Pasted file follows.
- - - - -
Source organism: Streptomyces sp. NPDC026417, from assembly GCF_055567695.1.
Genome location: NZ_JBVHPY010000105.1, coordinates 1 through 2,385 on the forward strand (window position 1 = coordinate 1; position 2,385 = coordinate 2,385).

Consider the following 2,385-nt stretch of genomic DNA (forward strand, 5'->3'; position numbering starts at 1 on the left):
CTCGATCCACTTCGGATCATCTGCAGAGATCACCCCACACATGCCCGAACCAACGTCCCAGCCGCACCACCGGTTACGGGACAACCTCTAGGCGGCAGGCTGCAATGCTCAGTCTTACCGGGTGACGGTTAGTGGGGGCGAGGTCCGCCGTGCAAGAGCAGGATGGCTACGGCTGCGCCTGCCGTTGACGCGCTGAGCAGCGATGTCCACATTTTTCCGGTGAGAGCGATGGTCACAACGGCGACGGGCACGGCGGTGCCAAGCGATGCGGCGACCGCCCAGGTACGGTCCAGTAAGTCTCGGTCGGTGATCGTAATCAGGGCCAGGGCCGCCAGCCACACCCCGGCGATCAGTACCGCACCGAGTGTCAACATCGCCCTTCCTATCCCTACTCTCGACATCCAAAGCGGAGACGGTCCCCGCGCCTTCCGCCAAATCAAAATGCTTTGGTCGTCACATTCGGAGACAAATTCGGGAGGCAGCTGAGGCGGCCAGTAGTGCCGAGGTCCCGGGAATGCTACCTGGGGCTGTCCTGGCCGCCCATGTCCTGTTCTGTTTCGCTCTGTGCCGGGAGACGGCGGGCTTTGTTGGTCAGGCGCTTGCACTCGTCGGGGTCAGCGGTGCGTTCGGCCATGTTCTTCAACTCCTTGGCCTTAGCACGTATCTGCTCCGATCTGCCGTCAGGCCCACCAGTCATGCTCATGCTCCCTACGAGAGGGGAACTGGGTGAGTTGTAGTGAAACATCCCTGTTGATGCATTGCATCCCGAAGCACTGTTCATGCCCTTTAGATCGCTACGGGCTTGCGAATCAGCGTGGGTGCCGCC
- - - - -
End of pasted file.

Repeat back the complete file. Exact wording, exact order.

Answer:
Source organism: Streptomyces sp. NPDC026417, from assembly GCF_055567695.1.
Genome location: NZ_JBVHPY010000105.1, coordinates 1 through 2,385 on the forward strand (window position 1 = coordinate 1; position 2,385 = coordinate 2,385).

Consider the following 2,385-nt stretch of genomic DNA (forward strand, 5'->3'; position numbering starts at 1 on the left):
CTCGATCCACTTCGGATCATCTGCAGAGATCACCCCACACATGCCCGAACCAACGTCCCAGCCGCACCACCGGTTACGGGACAACCTCTAGGCGGCAGGCTGCAATGCTCAGTCTTACCGGGTGACGGTTAGTGGGGGCGAGGTCCGCCGTGCAAGAGCAGGATGGCTACGGCTGCGCCTGCCGTTGACGCGCTGAGCAGCGATGTCCACATTTTTCCGGTGAGAGCGATGGTCACAACGGCGACGGGCACGGCGGTGCCAAGCGATGCGGCGACCGCCCAGGTACGGTCCAGTAAGTCTCGGTCGGTGATCGTAATCAGGGCCAGGGCCGCCAGCCACACCCCGGCGATCAGTACCGCACCGAGTGTCAACATCGCCCTTCCTATCCCTACTCTCGACATCCAAAGCGGAGACGGTCCCCGCGCCTTCCGCCAAATCAAAATGCTTTGGTCGTCACATTCGGAGACAAATTCGGGAGGCAGCTGAGGCGGCCAGTAGTGCCGAGGTCCCGGGAATGCTACCTGGGGCTGTCCTGGCCGCCCATGTCCTGTTCTGTTTCGCTCTGTGCCGGGAGACGGCGGGCTTTGTTGGTCAGGCGCTTGCACTCGTCGGGGTCAGCGGTGCGTTCGGCCATGTTCTTCAACTCCTTGGCCTTAGCACGTATCTGCTCCGATCTGCCGTCAGGCCCACCAGTCATGCTCATGCTCCCTACGAGAGGGGAACTGGGTGAGTTGTAGTGAAACATCCCTGTTGATGCATTGCATCCCGAAGCACTGTTCATGCCCTTTAGATCGCTACGGGCTTGCGAATCAGCGTGGGTGCCGCC